The AIIMS Director compared the scientific rationale behind clearing Covaxin to the grant of approval to repurposed drugs like hydroxychloroquine and remdesvir for treating symptoms arising from Covid-19. “We are looking at two things: safety and efficacy. If you have data that the vaccine is safe, or any drug is safe, then you would say that in case there is a need, we may consider using it without knowing that it would work 20 per cent or 80 per cent. This is what was done even when approving hydroxychloroquine or remdesivir or even convalescent plasma,” Dr Guleria said. “Regarding this vaccine, there is data which shows good immunogenicity and safety.”
Dr Bhargava, the head of the ICMR that co-developed Covaxin with Bharat Biotech, said, “In terms of the efficacy data, we have done extensive work at the NIV, Pune. There have been small animals’ study, large animals’ study and monkey challenge study. And a huge study with bronchoscopy done at the ICMR for 14 days (in monkeys), where samples were taken every day and looked at for efficacy,” he said.
“In the Phase 1 human trials data, that included 375 patients, and the 380 participants in Phase 2, we did not find any case of anyone getting Covid-19,” Dr Bhargava said, adding that even in Phase 3, no safety concerns had been reported from the 22,500 participants.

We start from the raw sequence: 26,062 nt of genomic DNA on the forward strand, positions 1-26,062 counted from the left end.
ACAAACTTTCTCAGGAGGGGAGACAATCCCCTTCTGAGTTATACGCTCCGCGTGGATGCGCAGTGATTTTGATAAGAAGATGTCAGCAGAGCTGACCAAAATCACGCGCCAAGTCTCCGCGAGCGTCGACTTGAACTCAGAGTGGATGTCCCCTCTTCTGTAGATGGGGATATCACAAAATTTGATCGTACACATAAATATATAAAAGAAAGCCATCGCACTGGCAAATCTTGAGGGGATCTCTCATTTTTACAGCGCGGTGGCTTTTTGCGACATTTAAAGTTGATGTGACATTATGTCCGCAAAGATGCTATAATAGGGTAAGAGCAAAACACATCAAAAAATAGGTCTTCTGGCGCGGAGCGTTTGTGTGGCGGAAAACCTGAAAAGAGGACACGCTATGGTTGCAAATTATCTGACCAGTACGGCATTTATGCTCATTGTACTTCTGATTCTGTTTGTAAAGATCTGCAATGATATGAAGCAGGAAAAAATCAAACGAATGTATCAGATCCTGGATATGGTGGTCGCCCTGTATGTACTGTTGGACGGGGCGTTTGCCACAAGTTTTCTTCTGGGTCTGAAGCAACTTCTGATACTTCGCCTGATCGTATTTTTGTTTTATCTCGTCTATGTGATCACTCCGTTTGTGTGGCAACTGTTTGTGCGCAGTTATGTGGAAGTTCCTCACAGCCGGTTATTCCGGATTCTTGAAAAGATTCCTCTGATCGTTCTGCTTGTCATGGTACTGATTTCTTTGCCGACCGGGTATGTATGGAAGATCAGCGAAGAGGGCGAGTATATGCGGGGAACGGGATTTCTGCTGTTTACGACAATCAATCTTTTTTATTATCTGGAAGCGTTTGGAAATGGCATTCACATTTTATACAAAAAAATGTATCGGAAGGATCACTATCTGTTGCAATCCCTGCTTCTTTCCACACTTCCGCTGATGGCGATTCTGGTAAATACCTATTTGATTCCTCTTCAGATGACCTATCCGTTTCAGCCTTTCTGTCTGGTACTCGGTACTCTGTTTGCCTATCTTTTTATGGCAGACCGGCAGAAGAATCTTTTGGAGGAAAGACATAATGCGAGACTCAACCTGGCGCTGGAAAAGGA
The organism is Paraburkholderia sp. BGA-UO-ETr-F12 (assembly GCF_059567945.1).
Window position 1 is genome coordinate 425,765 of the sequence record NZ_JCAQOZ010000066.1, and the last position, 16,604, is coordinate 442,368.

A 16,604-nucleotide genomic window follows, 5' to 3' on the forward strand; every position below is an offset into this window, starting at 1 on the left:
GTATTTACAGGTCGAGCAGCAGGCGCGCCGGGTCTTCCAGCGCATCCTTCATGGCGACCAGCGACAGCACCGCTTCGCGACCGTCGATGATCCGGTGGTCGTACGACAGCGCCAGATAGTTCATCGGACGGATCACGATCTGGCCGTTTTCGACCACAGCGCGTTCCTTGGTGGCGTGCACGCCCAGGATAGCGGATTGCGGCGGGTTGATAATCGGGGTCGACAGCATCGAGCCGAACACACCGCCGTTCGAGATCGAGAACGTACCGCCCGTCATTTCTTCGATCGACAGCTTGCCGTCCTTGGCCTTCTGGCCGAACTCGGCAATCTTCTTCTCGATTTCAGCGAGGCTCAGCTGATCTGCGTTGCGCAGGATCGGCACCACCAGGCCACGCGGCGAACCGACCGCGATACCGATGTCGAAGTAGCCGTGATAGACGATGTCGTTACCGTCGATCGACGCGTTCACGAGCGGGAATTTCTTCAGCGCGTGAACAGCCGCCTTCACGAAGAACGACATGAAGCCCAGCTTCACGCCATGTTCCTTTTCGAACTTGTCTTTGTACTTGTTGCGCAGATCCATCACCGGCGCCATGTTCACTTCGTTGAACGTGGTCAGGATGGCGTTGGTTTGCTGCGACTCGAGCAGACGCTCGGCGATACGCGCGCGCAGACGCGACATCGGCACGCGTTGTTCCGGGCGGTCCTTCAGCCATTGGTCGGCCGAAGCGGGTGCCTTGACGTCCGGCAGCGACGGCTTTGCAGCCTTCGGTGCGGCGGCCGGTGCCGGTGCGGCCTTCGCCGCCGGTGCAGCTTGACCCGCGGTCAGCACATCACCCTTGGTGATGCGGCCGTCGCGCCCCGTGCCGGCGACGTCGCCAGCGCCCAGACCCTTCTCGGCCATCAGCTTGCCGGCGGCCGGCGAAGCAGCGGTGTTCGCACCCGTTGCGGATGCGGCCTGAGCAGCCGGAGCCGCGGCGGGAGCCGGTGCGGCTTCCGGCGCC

Bharat Biotech had announced the commencement of Phase 3 trials on November 16. On Sunday, the government’s press statement said the Phase 3 trials had been initiated in 25,800 volunteers, of whom 22,500 had received the first dose. Covaxin is injected intramuscularly twice, with a gap of 27 days. The interim safety data is expected next month.
Dr Bhargava said that Covaxin’s potential in mounting a resistance against the new mutant strain was a key factor in granting the emergency approval. “It is now present in 34 countries. Some of the vaccines just target the spike protein of the virus, and these may not be effective. From that perspective, we are looking at a whole virus vaccine (Covaxin), which potentially may have benefits,” he said.
However, Dr Guleria admitted that, at this point, more lab data is required on Covaxin providing any protection against the new UK variant. “Bharat Biotech uses an inactivated virus, using the platform deployed in other vaccines in our country. The evidence that is being put forward is that because the whole virus is being used as the antigen, the antibody response may be more robust to take care of any mutation… However, we will need more lab data to be able to confirm this,” he said.
“The bottom line is that, if we don’t have any surge in cases, then we would use the SII vaccine. That is what my understanding is after reading the recommendation. And, if there is an emergency need, in clinical trial mode and taking abundant precautions, we may use the Bharat Biotech vaccine. Otherwise, we wait for four-six weeks till the final data is out,” Dr Guleria said.